John K Clark (
Mon, 21 Jul 1997 21:29:02 -0700 (PDT)


On Sun, 20 Jul 1997 Mark Crosby <> Wrote:

>That "all information is not of equal value" implies meaning, or
>semantics. The AIC and "depth" measures are strictly syntactic.
>Semantics basically involves categorization and context.

I don't think the two are as strictly segregated as some think and I don't
you need humans of even intelligence for semantics. A sequence of amino acids
MEANS a shape, the way the resulting protein folds up in water at the
temperature and acidity found in life.

>In the most general terms, it seems to me that complexity could be
>measured by the number of different functional relationships a
>system can maintain, and might further be weighted by the number of
>functions it can perform simultaneously.

Not a useful definition because we can't know how many relationships a
system can have.

>The temperate forest is more resilient than the tropical forest by
>whose measure (survivability against current human agricultural

No, surviving largely unchanged in the face of any environmental change,
not just those produced by humans.

>What is "the same thing" that these two types of forests do


>the more complex program, which might have much more parameterization
>and be more data-driven by looking up values in external files, is
>going to be more flexible and possibly more maintainable.

I can not agree, at least not in general. If will be difficult to even
understand how a complex program works and without that you can't be sure
that any change you make in it won't have unexpected consequences.

>Bruce Edmonds:
>Complexity . . . is unlikely to have any useful value as applied to
>"real" objects or systems. Further that even relativising it to an
>observer has problems. It is proposed that complexity can usefully
>be applied only to constructions within a given language.

A language doesn't need an observer, consider the Genetic code. The nucleotide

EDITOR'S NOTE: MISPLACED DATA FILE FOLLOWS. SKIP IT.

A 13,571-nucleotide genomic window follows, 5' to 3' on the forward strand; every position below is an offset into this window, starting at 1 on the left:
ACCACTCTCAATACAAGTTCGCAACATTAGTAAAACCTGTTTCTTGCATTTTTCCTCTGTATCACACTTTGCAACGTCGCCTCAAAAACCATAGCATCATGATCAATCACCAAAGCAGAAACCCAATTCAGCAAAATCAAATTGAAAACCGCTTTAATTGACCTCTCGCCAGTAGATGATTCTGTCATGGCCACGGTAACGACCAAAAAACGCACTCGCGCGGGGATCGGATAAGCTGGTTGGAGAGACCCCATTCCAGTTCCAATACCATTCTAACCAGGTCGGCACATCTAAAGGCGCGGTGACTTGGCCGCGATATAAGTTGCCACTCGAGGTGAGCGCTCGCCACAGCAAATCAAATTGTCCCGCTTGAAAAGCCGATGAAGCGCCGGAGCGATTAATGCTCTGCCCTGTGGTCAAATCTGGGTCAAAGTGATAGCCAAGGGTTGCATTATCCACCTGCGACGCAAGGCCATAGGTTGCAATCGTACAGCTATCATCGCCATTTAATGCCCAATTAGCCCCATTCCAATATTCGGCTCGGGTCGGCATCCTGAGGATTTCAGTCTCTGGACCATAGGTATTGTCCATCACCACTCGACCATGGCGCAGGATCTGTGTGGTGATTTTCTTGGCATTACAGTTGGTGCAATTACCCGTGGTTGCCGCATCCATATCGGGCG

triplet CAU in messenger RNA is a "real" object it MEANS the amino acid
histidine but I grant you, only in the context (language) of life, their are
no special chemical characteristics that relate one to the other. One type of
transfer RNA has an anticodon that connects to the CAU triplet of messenger
RNA like a key fitting into a lock. At another part of the transfer RNA
molecule, an amino acid can be attached, in this case histidine. However
transfer RNA can't tell one amino acid from another, the amino acid
attachment part is IDENTICAL in all tRNA molecules, but in practice, only
those that have the anticodon for CAU are attached to histidine. The reason
for this is an enzyme ( aminocyl-tRNA synthetase).

This enzyme can tell one amino acid from another, and it can tell one tRNA
molecule from another, and it can a attach a animo acid to it. However, this
enzyme does NOT look at the anticodon at all but at another part of the
transfer RNA, the DHU loop. In the lab the DHU loop from one type of tRNA has
been grafted onto another type of tRNA and that changes the genetic code.
It's also interesting that this enzyme is a protein encoded by, what else,
the genetic code. I can't point to exactly where the genetic code is, because
it does not reside in any one of these stages, it resides in all of them.

>A definition of complexity is proposed which can be summarised as
>"that property of a language expression which makes it difficult to
>formulate its overall behaviour even when given almost complete
>information about its atomic components and their inter-relations.

This could be AIC or depth, I can't tell which because Edmonds doesn't
say what he means by "difficult". At any rate, by this definition the
gibberish produced by a monkey would certainly be more complex than any
article in the journal "Nature". I want a definition that is not the opposite
of our intuitive understanding of the word, I haven't found it.

John K Clark

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